Stories about China from August, 2020
"If suddenly, skies are more blue, and citizens breathe more freely, they realize a more healthy and sustainable life is within reach."
Hong Kong police manipulates narratives of mob violence to accuse political opponents of disturbing the peace and arrest them despite multiple video proofs of their innocence
Speaking at a conference on August 10, former Taiwanese president Ma Ying-jeou said that, once China attacks Taiwan, “the first battle will be the last."
Accepting an extension granted by Beijing's NPC could be seen as a surrender to the mainland -- while rejection means, in practice, a boycott of the LegCo.
"Uyghur pop is a source of both entertainment and rich inner life. Another role it can play is in humanizing and amplifying Uyghur hopes, aspirations, and lives."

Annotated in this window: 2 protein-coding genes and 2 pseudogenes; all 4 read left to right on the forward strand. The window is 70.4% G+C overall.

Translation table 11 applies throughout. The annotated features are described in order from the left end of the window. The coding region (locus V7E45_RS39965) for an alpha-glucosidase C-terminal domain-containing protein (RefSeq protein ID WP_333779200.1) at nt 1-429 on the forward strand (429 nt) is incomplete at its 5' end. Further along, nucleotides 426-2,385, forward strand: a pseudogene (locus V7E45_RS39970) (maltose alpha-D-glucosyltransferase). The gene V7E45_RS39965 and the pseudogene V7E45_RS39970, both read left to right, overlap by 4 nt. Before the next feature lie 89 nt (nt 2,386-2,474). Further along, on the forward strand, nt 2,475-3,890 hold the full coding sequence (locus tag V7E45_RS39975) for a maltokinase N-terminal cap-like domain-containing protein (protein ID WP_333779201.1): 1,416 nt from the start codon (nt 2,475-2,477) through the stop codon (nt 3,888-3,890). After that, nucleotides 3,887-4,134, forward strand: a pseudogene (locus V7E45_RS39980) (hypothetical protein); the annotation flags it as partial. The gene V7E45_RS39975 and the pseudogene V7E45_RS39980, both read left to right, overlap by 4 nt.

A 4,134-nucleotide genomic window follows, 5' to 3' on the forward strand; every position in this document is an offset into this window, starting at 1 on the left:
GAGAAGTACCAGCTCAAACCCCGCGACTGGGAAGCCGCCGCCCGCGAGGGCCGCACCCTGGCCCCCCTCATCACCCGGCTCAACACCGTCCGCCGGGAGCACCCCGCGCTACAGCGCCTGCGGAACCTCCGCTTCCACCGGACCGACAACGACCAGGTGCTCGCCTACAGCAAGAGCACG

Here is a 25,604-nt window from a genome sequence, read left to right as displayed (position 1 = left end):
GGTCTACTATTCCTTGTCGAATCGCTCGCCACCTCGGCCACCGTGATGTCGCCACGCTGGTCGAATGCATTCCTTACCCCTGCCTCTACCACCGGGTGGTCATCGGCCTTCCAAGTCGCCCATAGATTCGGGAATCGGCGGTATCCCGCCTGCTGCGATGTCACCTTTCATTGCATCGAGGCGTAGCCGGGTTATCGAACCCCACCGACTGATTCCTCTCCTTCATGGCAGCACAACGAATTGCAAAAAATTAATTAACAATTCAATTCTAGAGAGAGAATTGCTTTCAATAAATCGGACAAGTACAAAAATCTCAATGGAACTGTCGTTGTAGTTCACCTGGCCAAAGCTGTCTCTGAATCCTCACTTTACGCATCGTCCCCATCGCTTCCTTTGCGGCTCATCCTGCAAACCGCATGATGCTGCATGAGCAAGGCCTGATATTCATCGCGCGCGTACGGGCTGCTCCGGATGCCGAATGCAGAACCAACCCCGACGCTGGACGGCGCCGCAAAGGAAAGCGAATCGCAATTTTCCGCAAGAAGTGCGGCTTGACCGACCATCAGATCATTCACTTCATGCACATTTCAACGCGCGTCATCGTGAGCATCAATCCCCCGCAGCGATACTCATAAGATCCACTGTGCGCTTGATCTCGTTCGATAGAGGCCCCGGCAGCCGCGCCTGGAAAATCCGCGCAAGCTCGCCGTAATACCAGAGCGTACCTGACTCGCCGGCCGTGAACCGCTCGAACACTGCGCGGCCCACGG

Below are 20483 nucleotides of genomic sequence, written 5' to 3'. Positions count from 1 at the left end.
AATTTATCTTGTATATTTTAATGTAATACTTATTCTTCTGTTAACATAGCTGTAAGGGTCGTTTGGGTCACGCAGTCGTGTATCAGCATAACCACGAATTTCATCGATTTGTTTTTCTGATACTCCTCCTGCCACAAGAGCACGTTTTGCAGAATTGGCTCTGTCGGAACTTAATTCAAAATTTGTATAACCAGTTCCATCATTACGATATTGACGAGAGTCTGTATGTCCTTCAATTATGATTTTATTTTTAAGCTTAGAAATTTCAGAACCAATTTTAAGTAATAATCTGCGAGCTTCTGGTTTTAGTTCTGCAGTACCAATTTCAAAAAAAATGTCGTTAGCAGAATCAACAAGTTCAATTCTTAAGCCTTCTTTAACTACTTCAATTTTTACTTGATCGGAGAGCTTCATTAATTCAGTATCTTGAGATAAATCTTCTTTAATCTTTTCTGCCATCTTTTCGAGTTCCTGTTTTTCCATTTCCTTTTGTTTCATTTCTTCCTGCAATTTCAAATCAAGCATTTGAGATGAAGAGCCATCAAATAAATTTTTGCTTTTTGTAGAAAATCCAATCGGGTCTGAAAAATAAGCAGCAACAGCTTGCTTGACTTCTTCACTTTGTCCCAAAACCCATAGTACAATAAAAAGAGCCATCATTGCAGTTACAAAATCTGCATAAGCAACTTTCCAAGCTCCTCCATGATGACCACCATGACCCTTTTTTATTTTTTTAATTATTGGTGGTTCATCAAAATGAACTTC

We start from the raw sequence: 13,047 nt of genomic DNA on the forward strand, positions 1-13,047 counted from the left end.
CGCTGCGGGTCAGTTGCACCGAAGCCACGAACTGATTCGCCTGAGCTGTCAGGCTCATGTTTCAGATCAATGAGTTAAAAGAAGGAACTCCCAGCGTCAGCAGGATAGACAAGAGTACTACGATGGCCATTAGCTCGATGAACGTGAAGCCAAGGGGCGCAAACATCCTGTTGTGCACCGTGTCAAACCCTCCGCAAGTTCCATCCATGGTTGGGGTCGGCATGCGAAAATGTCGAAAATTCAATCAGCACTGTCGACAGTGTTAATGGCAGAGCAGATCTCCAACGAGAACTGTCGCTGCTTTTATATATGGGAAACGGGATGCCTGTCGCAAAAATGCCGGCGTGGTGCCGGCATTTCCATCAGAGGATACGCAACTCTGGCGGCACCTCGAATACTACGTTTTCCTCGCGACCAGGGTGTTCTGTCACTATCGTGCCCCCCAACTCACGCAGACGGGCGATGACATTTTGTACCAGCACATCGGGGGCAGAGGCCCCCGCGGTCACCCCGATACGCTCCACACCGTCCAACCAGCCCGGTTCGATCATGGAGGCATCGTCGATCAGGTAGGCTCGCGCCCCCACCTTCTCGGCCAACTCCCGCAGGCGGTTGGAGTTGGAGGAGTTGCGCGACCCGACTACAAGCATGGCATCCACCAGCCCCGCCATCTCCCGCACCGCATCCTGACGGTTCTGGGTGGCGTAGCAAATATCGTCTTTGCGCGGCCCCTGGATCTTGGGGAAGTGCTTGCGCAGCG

While implementing such a system in Hong Kong is still in debate, the city is on track to carry out universal testing of its 7.5 million population -- with the help of Beijing.
"I thought Canada was just another America, only with nicer people and colder weather. Since moving to Toronto, I’ve been fascinated by the special relationship between the two."
Upon his arrest, Hong Kong police raided the office building of his news outlets.
While many in the West have criticized Trump's ban, some overseas Chinese dissents see the decision with positive eyes.
China’s strategy to control information and its consequences has become a global concern.
An Australian university was criticized for deleting an article published on its website that urges the international community to put pressure on China for infringements on human rights in Hong Kong.
All of the wanted activists live overseas. One of them, Samuel Chu, has been a citizen of the United States since 1995.
In just one month, Hong Kong sees the criminalization of speech, political purges of dissidents, the suspension of upcoming elections and vanishing press freedoms.